“We always have many issues at our summer conference. We address policy, resolutions so we can have a policy book ready for the new Congress in January. Our big issue right now is the EPA’s Clean Water Act. We think that rule has an overly broad definition. It could make the mud hole on my ranch regulated affecting my grazing and stewardship.”

Philip stresses the importance of all producers to comment. An extension was given on the comment period extending it to October 1st. The goal is to generate enough comments to get the attention of the policy makers and inform them of the problems this rule will cause the entire agriculture community.

He also discussed County of Origin Labeling. NCBA is awaiting the WTO ruling which has yet to be announced. They are worried about retaliation from neighboring countries and are looking for a commonsense ruling. Philip said they want to address the issue now so if the ruling isn’t desirable producers aren’t affected and trade continues.

Listen to my interview with Philip here: Interview with Philip Ellis, NCBA President Elect

View and download photos from the event here :Cattle Industry Summer Conference Photo Album

Coverage of the Cattle Industry Summer Conference is sponsored by Coverage of the Cattle Industry Summer Conference is sponsored by ADM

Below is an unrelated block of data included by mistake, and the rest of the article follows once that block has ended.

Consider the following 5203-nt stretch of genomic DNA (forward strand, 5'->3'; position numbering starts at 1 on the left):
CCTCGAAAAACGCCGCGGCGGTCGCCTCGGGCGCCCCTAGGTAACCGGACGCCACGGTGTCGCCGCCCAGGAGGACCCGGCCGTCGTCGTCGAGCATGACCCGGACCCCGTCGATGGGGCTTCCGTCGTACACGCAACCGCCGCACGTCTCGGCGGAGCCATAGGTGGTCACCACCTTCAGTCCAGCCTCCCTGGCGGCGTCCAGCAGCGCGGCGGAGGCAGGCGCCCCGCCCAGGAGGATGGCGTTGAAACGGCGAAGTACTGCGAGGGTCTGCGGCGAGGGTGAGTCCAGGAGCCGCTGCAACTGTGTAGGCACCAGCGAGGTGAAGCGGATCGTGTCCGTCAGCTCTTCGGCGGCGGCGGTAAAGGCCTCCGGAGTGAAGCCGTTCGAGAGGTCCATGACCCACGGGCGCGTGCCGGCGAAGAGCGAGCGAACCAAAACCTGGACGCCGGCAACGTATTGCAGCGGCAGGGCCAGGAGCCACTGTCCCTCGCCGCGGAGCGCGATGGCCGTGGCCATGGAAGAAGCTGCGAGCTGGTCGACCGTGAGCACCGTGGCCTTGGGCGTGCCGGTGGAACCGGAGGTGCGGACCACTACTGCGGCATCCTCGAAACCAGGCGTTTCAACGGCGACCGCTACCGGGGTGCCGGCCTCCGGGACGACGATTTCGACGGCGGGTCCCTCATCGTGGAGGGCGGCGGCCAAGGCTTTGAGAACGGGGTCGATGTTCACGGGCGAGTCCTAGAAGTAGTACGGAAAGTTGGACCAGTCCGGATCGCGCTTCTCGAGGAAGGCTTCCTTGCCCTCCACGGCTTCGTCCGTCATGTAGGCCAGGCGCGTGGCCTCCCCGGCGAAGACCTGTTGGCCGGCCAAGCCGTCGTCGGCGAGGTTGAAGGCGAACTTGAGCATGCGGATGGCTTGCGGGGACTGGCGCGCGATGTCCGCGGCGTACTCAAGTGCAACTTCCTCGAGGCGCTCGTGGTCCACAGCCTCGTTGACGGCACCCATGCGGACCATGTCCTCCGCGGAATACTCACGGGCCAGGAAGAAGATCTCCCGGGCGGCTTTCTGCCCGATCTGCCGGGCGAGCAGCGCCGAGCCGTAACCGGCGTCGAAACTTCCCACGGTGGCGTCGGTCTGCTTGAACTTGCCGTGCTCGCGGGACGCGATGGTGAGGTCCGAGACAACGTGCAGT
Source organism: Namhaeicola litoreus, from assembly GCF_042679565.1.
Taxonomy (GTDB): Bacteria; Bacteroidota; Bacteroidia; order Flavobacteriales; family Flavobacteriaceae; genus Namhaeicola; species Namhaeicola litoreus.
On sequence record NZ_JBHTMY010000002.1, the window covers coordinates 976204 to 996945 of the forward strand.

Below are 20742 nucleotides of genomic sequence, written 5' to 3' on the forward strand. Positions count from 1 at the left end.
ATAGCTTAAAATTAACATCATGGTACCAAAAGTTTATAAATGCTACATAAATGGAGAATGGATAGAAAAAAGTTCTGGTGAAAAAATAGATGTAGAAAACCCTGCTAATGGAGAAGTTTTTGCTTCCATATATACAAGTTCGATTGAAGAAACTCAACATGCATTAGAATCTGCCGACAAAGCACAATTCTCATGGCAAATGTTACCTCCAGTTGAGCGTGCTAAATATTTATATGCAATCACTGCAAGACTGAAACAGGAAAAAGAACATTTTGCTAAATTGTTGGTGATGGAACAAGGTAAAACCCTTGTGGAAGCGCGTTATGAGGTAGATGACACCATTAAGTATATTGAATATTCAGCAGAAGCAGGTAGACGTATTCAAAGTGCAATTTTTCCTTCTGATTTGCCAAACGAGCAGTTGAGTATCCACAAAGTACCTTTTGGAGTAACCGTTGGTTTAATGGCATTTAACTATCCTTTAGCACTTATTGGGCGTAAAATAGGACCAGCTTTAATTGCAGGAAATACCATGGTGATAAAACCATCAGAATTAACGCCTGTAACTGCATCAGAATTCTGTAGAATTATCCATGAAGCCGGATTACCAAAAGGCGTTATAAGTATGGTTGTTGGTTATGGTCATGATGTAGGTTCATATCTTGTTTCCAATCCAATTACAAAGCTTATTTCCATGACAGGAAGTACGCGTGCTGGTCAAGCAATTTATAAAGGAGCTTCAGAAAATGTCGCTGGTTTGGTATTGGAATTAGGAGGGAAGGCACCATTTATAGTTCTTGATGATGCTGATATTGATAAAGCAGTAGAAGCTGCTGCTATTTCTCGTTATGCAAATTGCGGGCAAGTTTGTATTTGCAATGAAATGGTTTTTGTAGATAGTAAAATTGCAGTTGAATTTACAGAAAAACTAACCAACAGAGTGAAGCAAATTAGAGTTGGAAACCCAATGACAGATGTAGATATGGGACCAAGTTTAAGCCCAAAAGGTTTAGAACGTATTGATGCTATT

ADM, Ag Group, Beef, Beef Checkoff, Cattle, CBB, NCBA, Policy Jamie JohansenPolicy Talks Underway at Cattle Industry Summer Conference

Where Do You Prefer to Get Your Farm News?

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New Holland ZimmPollOur latest ZimmPoll asked the question, “How can technology make farming even better?”

We all seem to have a different opinion on what type of farming technology would be the most beneficial. Right now I am leaning towards weather control. It would be nice to simply click a button when we need some rain. I still believe that is a little farfetched. However, I know we will all be seeing drones and robots in our near future.

Here are the poll results:

  • Remote control tractors – 15%
  • Drone crop management – 22%
  • Robot livestock feeders – 19%
  • Remote crop & livestock sensors – 15%
  • Weather control – 15%
  • Can’t imagine it yet – 7%
  • Other – 7%

Our new ZimmPoll is now live and asks the question, I prefer to get my farm news from:

In this day and age we can get news at the drop of the hat. It is pretty much everywhere we look. But we all have our preferred source for the latest news in the agriculture community. Let us know where you prefer to get your farming news.

ZimmPoll Jamie JohansenWhere Do You Prefer to Get Your Farm News?

Oklahoma Attorney General Advances Investigation of HSUS